The Great War

A hundred years after its end, the journey along the 5,500 km of memories of infantryman Elmo Cermaria.
Francesco Nicolini

In 2013, I retraced the journey of my maternal grandfather, Elmo Cermaria, ground solder and countryman from Sant 'Angelo in Lizzola (PU). Elmo, a 19-year-old youth, one of the 2,600,000 peasants who went to war to die a hundred years ago. He was abandoned by his commanders on the Fajtji Hrib, taken prisoner. He went through all the streets of hell; more than 5,500 km confined in three different camps: Sigmundsherberg, Josikafalva, Vinkovci. Treated worse than a beast, in spite of everything and everyone, relying only on himself, he survived and came home alone, alive. In this summary, I report only part of the story written by my grandfather, from his imprisonment until the end of the Great War. The facts took place exactly a century ago. The whole story of my grandfather, which lasted three years, between war and imprisonment and the considerations that came out of it, are reported in my book: Forte Verena – 24 Maggio 1915, ore 4. Trilogia della Grande Guerra, Edizioni il Fiorino, Modena.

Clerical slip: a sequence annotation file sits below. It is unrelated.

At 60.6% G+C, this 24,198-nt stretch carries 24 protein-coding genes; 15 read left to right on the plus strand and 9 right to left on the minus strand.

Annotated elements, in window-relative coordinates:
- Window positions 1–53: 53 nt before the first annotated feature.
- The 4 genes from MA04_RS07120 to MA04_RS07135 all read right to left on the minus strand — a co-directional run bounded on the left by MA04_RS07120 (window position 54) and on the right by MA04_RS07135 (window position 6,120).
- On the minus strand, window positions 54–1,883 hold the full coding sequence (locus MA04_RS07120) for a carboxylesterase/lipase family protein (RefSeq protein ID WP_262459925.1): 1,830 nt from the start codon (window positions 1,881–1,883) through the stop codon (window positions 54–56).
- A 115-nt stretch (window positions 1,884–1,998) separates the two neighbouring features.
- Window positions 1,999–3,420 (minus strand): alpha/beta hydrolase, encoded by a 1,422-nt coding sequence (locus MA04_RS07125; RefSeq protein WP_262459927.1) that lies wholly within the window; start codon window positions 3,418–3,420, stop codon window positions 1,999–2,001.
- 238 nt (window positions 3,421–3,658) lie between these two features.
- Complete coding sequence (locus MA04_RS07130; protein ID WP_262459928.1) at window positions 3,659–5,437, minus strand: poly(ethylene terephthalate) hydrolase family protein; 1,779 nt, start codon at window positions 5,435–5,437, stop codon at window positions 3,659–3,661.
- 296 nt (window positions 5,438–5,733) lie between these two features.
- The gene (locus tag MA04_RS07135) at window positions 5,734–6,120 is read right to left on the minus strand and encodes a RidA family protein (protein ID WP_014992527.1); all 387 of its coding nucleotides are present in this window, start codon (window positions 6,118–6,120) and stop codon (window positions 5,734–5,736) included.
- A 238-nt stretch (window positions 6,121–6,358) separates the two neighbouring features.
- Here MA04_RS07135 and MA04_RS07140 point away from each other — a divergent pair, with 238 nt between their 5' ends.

Portrait of soldier Cermaria Elmo, by Simone Massi

This part of the story begins on October 29, 1917, on the Fajtji hrib and ends on November 11, 1918, in Rijeka.


(...) We arrive on October 29, 1917.